I thought I would look at my website since I view it so seldom, and lo and behold, IT’S DOWN!!!
First I tried restarting the AWS EC2 instance – NO SITE!
Next, I tried to SSH in, but the IP address has changed since i rebooted.
Got the new IP, started SSH, got in. httpd and mysqld aren’t running (Dufuq?)
Tried restarting them but couldn’t!!! Have I been hacked?
After I calmed down, I saw that I needed to sudo.
Once I did that, I was able to restart httpd and mysqld
But now I can’t see the site in my browser. Clearly this is a Route 53 / DNS issue.
Updated DNS entry with new, correct IP address. Now comes the waiting game, as pinging the domain name reveals the old IP address:
(My OS is in Japanese. Trust me, the pings were timing out).
After a few minutes, the IP address is correct and the site comes up:
Phew! It’s nice that the right IP address shows up, but I can’t test because it’s not responding to pings:
I decided to add a security policy so I can ping just for testing.
Instead of adding it to the main policy, I’m going to do the “Photoshop layer” thing and create a new policy that I can add/remove at will and apply it to the same EC2 instance.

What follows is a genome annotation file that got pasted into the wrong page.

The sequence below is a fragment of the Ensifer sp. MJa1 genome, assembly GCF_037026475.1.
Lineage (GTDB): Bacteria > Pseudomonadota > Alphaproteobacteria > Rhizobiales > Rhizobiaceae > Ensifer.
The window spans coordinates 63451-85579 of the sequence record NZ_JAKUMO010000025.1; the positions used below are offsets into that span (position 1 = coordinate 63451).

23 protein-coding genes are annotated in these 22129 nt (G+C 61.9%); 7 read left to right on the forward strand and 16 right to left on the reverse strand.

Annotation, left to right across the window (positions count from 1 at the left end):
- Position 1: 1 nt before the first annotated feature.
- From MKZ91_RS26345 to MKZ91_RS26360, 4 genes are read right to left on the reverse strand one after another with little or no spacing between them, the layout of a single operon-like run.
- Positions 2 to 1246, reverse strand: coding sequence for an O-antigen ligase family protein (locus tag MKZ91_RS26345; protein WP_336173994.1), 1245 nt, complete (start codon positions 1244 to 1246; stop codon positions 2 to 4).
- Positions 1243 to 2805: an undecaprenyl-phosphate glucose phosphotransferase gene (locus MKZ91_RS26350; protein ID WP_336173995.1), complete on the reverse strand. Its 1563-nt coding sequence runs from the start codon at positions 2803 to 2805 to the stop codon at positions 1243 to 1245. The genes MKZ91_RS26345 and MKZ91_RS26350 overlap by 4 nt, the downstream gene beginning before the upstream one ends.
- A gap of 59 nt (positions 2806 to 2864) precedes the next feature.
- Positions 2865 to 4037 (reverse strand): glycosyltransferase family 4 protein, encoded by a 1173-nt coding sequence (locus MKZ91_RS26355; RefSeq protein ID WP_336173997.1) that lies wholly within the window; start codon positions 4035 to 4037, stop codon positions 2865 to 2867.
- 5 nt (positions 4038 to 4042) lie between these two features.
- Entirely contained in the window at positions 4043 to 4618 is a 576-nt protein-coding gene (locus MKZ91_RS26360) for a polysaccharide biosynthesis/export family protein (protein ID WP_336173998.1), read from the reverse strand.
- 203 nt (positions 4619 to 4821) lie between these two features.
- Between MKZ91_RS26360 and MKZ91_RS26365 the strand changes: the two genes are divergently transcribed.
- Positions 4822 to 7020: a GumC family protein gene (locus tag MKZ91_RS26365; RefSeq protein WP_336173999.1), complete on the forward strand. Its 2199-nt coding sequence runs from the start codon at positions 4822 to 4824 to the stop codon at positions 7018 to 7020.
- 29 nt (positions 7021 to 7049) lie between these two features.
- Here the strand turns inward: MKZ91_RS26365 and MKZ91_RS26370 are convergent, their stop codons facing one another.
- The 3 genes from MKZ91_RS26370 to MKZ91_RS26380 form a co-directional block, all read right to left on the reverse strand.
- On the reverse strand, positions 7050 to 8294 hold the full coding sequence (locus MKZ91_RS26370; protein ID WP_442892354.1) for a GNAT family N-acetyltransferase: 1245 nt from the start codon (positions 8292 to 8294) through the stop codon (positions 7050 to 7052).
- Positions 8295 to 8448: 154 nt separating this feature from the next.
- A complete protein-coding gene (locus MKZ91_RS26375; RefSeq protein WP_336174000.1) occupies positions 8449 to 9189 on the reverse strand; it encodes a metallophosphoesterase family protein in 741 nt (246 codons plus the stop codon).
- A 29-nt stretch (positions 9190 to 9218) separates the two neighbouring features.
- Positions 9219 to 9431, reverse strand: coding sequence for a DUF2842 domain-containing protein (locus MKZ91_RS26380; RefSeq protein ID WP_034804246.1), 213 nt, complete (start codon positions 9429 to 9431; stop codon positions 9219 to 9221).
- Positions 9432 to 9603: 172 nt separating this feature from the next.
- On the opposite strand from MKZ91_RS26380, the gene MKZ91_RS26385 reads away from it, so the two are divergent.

I created a Echo reply rule and allowed it from anywhere (this is for testing).
Okay, it’s set for both incoming and outgoing. Great! Let’s test it:
Hmmm. Failure. Oh, snap! I need to set the instance itself to allow pings. Duh!
I had to look it up, but I found the iptables command that would work best. I normally wouldn’t set this to respond to pings from everywhere but this is for testing.
Okay, the security policy is in place, the DNS entry is correct and the iptables/local firewall is set. Let’s test again:
Success!! I can rest easy now. And since the ping policy is separate from the main security policy, I can turn it off/on at will, or delete it outright.
I love AWS!!